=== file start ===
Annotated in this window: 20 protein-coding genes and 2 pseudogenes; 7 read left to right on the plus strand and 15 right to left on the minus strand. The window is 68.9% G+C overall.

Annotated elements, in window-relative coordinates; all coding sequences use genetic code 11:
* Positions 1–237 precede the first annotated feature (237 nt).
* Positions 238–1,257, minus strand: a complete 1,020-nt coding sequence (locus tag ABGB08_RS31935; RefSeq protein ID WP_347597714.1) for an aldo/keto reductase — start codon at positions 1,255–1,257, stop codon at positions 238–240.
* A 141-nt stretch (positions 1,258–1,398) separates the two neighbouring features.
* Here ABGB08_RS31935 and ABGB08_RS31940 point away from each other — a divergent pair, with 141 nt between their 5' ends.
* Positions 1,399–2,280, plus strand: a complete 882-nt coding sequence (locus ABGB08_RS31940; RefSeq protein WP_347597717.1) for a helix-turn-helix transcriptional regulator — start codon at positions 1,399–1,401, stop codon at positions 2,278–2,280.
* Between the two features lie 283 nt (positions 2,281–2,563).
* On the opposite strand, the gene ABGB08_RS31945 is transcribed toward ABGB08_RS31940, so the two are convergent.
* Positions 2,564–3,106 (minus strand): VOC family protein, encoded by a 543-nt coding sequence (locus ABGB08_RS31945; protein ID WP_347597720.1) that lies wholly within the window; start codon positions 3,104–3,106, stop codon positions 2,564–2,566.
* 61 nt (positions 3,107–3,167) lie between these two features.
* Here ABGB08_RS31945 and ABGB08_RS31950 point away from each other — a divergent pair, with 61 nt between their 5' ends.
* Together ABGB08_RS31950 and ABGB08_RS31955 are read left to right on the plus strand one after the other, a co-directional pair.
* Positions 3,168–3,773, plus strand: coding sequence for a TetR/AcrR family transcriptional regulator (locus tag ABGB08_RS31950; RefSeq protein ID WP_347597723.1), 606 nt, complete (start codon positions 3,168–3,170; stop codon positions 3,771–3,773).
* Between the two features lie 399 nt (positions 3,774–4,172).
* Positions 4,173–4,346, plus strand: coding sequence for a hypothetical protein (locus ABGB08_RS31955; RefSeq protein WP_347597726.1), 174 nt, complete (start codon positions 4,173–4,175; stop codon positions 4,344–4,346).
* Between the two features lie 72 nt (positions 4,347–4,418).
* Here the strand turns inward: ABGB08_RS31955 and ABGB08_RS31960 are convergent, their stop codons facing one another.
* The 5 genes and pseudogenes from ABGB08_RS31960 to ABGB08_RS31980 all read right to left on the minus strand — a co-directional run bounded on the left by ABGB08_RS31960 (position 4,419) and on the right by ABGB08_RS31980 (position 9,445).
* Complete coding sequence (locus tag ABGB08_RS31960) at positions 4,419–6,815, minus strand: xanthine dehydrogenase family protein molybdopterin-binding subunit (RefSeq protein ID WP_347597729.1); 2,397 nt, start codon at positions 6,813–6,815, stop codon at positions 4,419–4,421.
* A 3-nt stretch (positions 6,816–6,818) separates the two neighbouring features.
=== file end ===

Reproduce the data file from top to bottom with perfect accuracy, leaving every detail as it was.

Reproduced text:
Annotated in this window: 20 protein-coding genes and 2 pseudogenes; 7 read left to right on the plus strand and 15 right to left on the minus strand. The window is 68.9% G+C overall.

Annotated elements, in window-relative coordinates; all coding sequences use genetic code 11:
* Positions 1–237 precede the first annotated feature (237 nt).
* Positions 238–1,257, minus strand: a complete 1,020-nt coding sequence (locus tag ABGB08_RS31935; RefSeq protein ID WP_347597714.1) for an aldo/keto reductase — start codon at positions 1,255–1,257, stop codon at positions 238–240.
* A 141-nt stretch (positions 1,258–1,398) separates the two neighbouring features.
* Here ABGB08_RS31935 and ABGB08_RS31940 point away from each other — a divergent pair, with 141 nt between their 5' ends.
* Positions 1,399–2,280, plus strand: a complete 882-nt coding sequence (locus ABGB08_RS31940; RefSeq protein WP_347597717.1) for a helix-turn-helix transcriptional regulator — start codon at positions 1,399–1,401, stop codon at positions 2,278–2,280.
* Between the two features lie 283 nt (positions 2,281–2,563).
* On the opposite strand, the gene ABGB08_RS31945 is transcribed toward ABGB08_RS31940, so the two are convergent.
* Positions 2,564–3,106 (minus strand): VOC family protein, encoded by a 543-nt coding sequence (locus ABGB08_RS31945; protein ID WP_347597720.1) that lies wholly within the window; start codon positions 3,104–3,106, stop codon positions 2,564–2,566.
* 61 nt (positions 3,107–3,167) lie between these two features.
* Here ABGB08_RS31945 and ABGB08_RS31950 point away from each other — a divergent pair, with 61 nt between their 5' ends.
* Together ABGB08_RS31950 and ABGB08_RS31955 are read left to right on the plus strand one after the other, a co-directional pair.
* Positions 3,168–3,773, plus strand: coding sequence for a TetR/AcrR family transcriptional regulator (locus tag ABGB08_RS31950; RefSeq protein ID WP_347597723.1), 606 nt, complete (start codon positions 3,168–3,170; stop codon positions 3,771–3,773).
* Between the two features lie 399 nt (positions 3,774–4,172).
* Positions 4,173–4,346, plus strand: coding sequence for a hypothetical protein (locus ABGB08_RS31955; RefSeq protein WP_347597726.1), 174 nt, complete (start codon positions 4,173–4,175; stop codon positions 4,344–4,346).
* Between the two features lie 72 nt (positions 4,347–4,418).
* Here the strand turns inward: ABGB08_RS31955 and ABGB08_RS31960 are convergent, their stop codons facing one another.
* The 5 genes and pseudogenes from ABGB08_RS31960 to ABGB08_RS31980 all read right to left on the minus strand — a co-directional run bounded on the left by ABGB08_RS31960 (position 4,419) and on the right by ABGB08_RS31980 (position 9,445).
* Complete coding sequence (locus tag ABGB08_RS31960) at positions 4,419–6,815, minus strand: xanthine dehydrogenase family protein molybdopterin-binding subunit (RefSeq protein ID WP_347597729.1); 2,397 nt, start codon at positions 6,813–6,815, stop codon at positions 4,419–4,421.
* A 3-nt stretch (positions 6,816–6,818) separates the two neighbouring features.